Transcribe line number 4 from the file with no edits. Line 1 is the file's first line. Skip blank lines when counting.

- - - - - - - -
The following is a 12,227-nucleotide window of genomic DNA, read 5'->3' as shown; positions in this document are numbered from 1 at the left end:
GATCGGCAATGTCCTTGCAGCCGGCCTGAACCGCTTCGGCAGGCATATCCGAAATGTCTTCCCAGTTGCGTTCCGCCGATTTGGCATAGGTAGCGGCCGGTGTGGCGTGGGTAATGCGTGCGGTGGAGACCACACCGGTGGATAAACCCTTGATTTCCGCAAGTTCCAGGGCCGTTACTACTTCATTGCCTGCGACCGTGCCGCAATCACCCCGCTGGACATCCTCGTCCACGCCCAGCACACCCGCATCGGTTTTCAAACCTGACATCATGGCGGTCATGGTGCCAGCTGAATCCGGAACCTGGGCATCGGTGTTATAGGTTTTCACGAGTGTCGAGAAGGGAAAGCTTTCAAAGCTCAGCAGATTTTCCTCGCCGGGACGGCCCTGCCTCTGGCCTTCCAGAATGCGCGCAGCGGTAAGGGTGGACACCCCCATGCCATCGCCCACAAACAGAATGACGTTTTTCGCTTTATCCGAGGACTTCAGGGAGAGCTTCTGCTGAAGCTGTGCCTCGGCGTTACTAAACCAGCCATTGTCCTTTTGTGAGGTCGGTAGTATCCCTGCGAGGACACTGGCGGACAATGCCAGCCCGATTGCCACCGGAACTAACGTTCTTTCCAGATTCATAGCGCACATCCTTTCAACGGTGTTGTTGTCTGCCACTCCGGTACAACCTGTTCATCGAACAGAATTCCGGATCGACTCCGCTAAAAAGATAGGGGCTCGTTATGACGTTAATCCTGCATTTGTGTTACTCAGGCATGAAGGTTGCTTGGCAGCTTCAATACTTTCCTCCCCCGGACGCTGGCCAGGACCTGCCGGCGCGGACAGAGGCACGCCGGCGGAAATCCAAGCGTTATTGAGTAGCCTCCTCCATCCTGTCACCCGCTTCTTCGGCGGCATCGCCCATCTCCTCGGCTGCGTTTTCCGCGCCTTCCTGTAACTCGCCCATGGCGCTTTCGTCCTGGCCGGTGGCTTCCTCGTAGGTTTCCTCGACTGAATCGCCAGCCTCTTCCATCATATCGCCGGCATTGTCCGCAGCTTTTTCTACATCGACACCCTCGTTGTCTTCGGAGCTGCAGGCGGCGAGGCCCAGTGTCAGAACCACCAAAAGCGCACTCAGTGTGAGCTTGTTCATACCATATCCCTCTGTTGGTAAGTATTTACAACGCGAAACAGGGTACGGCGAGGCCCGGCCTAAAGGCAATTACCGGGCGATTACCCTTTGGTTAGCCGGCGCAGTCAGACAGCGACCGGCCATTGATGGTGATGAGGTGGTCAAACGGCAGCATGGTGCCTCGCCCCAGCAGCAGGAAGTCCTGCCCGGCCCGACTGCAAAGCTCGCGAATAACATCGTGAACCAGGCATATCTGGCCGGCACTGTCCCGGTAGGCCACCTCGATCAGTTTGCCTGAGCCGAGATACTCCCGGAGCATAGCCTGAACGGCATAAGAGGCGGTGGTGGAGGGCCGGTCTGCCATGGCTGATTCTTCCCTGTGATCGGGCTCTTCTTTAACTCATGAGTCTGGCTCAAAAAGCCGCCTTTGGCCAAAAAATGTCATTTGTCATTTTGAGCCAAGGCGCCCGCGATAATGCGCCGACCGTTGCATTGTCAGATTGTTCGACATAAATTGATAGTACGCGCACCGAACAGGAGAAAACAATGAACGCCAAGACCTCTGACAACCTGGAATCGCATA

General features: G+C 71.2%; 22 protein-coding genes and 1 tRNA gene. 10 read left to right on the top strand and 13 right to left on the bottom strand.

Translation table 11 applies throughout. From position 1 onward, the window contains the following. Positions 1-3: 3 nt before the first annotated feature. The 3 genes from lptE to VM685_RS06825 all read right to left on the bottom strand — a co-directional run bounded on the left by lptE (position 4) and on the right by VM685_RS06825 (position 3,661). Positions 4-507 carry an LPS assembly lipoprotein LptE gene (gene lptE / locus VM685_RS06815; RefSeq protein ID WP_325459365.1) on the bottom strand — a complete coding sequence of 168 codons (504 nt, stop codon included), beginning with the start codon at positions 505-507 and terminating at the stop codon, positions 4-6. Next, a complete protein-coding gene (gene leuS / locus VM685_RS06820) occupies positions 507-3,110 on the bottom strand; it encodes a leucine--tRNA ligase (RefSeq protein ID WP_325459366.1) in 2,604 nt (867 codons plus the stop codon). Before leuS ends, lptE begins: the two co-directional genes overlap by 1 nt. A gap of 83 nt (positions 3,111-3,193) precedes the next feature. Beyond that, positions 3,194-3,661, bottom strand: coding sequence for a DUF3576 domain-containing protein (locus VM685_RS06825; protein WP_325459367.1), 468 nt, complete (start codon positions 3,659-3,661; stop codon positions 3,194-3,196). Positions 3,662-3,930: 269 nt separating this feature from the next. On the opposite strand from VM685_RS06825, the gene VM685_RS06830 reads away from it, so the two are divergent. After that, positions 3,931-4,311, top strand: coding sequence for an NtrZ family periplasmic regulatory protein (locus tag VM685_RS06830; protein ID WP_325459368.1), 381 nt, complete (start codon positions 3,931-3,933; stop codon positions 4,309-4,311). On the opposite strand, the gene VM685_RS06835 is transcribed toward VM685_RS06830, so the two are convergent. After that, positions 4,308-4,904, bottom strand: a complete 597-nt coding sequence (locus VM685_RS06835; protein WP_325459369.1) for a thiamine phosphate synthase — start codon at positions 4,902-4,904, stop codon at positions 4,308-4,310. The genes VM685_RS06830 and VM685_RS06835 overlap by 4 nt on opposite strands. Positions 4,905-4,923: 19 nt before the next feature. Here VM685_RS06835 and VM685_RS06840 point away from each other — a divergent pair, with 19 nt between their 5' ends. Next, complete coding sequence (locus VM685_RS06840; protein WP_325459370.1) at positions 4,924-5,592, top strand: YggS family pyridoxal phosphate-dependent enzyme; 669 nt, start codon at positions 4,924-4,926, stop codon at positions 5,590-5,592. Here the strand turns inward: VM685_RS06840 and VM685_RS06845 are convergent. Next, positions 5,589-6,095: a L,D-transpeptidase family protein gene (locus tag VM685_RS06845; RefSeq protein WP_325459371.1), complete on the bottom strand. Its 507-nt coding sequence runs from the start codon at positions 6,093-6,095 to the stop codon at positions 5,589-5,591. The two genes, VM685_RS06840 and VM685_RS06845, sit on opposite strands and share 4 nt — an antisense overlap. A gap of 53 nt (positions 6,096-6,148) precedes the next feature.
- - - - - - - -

Translation table 11 applies throughout. From position 1 onward, the window contains the following. Positions 1-3: 3 nt before the first annotated feature. The 3 genes from lptE to VM685_RS06825 all read right to left on the bottom strand — a co-directional run bounded on the left by lptE (position 4) and on the right by VM685_RS06825 (position 3,661). Positions 4-507 carry an LPS assembly lipoprotein LptE gene (gene lptE / locus VM685_RS06815; RefSeq protein ID WP_325459365.1) on the bottom strand — a complete coding sequence of 168 codons (504 nt, stop codon included), beginning with the start codon at positions 505-507 and terminating at the stop codon, positions 4-6. Next, a complete protein-coding gene (gene leuS / locus VM685_RS06820) occupies positions 507-3,110 on the bottom strand; it encodes a leucine--tRNA ligase (RefSeq protein ID WP_325459366.1) in 2,604 nt (867 codons plus the stop codon). Before leuS ends, lptE begins: the two co-directional genes overlap by 1 nt. A gap of 83 nt (positions 3,111-3,193) precedes the next feature. Beyond that, positions 3,194-3,661, bottom strand: coding sequence for a DUF3576 domain-containing protein (locus VM685_RS06825; protein WP_325459367.1), 468 nt, complete (start codon positions 3,659-3,661; stop codon positions 3,194-3,196). Positions 3,662-3,930: 269 nt separating this feature from the next. On the opposite strand from VM685_RS06825, the gene VM685_RS06830 reads away from it, so the two are divergent. After that, positions 3,931-4,311, top strand: coding sequence for an NtrZ family periplasmic regulatory protein (locus tag VM685_RS06830; protein ID WP_325459368.1), 381 nt, complete (start codon positions 3,931-3,933; stop codon positions 4,309-4,311). On the opposite strand, the gene VM685_RS06835 is transcribed toward VM685_RS06830, so the two are convergent. After that, positions 4,308-4,904, bottom strand: a complete 597-nt coding sequence (locus VM685_RS06835; protein WP_325459369.1) for a thiamine phosphate synthase — start codon at positions 4,902-4,904, stop codon at positions 4,308-4,310. The genes VM685_RS06830 and VM685_RS06835 overlap by 4 nt on opposite strands. Positions 4,905-4,923: 19 nt before the next feature. Here VM685_RS06835 and VM685_RS06840 point away from each other — a divergent pair, with 19 nt between their 5' ends. Next, complete coding sequence (locus VM685_RS06840; protein WP_325459370.1) at positions 4,924-5,592, top strand: YggS family pyridoxal phosphate-dependent enzyme; 669 nt, start codon at positions 4,924-4,926, stop codon at positions 5,590-5,592. Here the strand turns inward: VM685_RS06840 and VM685_RS06845 are convergent. Next, positions 5,589-6,095: a L,D-transpeptidase family protein gene (locus tag VM685_RS06845; RefSeq protein WP_325459371.1), complete on the bottom strand. Its 507-nt coding sequence runs from the start codon at positions 6,093-6,095 to the stop codon at positions 5,589-5,591. The two genes, VM685_RS06840 and VM685_RS06845, sit on opposite strands and share 4 nt — an antisense overlap. A gap of 53 nt (positions 6,096-6,148) precedes the next feature.